Mosses and lichens growing on trees and rocks are a common habitat for limnoterrestrial tardigrades all over the world. However, worldwide tardigrade research has been conducted primarily with ground level samples. In order to determine the presence, absence, diversity, distribution and size of tardigrade populations in the canopy, researchers ascended 135 trees of 17 species at nine northeastern Kansas forest sites, and collected tardigrade habitat from varying heights. Analysis of 822 samples clearly evidenced the presence of tardigrade populations in the forest canopy, as well as documented stratification with a statistically significant increase in density of the tardigrades per sample from 6.4 to 11.9 with increased height. This third dimension discovery must now be factored into theories of tardigrade dispersal. Further investigations may hold new, arboreal species.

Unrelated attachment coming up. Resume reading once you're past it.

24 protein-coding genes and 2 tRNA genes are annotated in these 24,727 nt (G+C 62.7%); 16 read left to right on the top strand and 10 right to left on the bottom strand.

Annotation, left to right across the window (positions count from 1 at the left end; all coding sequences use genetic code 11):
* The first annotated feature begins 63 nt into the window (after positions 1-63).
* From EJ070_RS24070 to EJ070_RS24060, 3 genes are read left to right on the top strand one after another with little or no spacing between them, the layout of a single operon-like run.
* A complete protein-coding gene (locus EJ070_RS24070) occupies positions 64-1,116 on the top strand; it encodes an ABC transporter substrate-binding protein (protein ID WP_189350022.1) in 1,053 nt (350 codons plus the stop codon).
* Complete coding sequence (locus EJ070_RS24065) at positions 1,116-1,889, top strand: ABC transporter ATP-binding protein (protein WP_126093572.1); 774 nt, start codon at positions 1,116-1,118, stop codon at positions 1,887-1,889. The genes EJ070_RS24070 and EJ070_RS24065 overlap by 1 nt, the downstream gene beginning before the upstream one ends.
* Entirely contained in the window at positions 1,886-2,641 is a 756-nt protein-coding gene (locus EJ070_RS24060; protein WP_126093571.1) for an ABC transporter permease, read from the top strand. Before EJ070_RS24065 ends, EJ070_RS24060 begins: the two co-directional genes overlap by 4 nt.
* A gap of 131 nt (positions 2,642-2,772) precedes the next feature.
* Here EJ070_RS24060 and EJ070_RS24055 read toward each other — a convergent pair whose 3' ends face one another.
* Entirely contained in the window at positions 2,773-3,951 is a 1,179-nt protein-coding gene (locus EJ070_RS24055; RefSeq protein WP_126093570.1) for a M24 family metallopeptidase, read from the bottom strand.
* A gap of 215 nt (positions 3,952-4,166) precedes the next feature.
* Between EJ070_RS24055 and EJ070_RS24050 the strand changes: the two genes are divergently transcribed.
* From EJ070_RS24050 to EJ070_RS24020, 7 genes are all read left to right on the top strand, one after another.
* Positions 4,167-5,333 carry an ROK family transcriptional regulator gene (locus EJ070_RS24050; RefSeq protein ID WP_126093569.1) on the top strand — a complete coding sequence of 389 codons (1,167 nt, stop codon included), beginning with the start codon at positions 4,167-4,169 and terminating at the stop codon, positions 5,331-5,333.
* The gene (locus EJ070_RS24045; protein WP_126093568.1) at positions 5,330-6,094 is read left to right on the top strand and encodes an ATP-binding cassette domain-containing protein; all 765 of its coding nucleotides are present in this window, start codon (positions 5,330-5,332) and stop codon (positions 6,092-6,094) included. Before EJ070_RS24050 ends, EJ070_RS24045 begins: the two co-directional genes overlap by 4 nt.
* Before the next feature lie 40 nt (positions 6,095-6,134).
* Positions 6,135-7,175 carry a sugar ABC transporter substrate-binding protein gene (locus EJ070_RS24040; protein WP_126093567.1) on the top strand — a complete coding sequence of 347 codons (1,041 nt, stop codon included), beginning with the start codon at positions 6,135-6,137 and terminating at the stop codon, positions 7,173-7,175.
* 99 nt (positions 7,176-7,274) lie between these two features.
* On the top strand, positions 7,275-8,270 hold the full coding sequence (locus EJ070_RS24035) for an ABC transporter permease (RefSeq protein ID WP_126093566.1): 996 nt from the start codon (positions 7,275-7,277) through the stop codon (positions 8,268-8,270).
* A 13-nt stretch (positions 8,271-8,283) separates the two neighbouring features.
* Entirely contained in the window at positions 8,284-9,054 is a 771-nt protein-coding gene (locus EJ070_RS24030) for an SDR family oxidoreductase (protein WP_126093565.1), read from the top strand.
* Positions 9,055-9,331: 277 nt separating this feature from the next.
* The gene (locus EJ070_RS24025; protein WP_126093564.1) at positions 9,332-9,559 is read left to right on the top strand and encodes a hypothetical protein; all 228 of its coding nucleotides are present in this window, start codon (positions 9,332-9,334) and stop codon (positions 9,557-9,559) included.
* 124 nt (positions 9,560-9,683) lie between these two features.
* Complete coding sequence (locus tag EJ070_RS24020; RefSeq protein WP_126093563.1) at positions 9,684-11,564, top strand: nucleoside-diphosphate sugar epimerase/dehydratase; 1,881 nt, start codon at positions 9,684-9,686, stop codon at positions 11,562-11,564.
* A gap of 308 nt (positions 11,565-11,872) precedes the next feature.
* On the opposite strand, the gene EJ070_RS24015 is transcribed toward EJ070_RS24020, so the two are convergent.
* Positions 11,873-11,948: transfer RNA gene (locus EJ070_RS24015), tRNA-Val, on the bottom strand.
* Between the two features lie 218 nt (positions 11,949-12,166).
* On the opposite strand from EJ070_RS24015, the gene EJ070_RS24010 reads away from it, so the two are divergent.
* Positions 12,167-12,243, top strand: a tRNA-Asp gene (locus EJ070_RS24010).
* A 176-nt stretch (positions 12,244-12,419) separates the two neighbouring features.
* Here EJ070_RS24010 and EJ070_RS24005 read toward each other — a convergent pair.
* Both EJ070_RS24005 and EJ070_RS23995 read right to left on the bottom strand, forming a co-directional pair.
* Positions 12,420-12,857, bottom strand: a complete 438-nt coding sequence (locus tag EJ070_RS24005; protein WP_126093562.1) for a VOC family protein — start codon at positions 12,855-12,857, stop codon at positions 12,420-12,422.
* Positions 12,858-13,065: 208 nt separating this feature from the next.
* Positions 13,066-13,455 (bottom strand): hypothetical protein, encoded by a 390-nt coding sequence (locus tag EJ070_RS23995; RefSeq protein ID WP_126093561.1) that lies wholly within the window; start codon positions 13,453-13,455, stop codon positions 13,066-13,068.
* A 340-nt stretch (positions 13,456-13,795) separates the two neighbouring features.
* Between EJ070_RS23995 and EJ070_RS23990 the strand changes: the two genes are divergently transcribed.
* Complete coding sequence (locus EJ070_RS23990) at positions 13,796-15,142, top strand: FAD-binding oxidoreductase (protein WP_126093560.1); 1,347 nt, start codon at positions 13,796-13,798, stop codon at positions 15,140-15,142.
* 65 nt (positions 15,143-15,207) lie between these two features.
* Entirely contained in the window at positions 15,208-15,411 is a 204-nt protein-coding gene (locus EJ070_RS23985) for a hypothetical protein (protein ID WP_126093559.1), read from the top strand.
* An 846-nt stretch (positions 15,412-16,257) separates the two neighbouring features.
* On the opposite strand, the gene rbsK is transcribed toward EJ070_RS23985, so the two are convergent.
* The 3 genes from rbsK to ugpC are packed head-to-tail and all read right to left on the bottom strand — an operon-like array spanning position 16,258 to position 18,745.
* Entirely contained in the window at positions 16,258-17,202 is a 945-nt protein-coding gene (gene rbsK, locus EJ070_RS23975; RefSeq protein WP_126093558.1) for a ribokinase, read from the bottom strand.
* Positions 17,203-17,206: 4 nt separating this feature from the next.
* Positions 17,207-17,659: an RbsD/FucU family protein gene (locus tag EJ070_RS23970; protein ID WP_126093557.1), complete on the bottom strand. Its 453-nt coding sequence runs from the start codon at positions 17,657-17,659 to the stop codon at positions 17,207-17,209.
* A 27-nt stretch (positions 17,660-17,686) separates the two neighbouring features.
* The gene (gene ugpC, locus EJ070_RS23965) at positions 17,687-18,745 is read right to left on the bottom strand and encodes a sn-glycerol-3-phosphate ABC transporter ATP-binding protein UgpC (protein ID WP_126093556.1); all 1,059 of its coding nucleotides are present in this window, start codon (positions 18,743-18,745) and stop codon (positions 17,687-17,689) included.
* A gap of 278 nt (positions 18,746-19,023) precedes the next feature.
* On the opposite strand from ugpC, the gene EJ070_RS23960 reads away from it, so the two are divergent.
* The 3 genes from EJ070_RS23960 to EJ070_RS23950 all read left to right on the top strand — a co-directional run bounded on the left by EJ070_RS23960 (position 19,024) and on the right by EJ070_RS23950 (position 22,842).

You have requested a machine translation of selected content from our databases. This functionality is provided solely for your convenience and is in no way intended to replace human translation. Neither BioOne nor the owners and publishers of the content make, and they explicitly disclaim, any express or implied representations or warranties of any kind, including, without limitation, representations and warranties as to the functionality of the translation feature or the accuracy or completeness of the translations.
Translations are not retained in our system. Your use of this feature and the translations is subject to all use restrictions contained in the Terms and Conditions of Use of the BioOne website.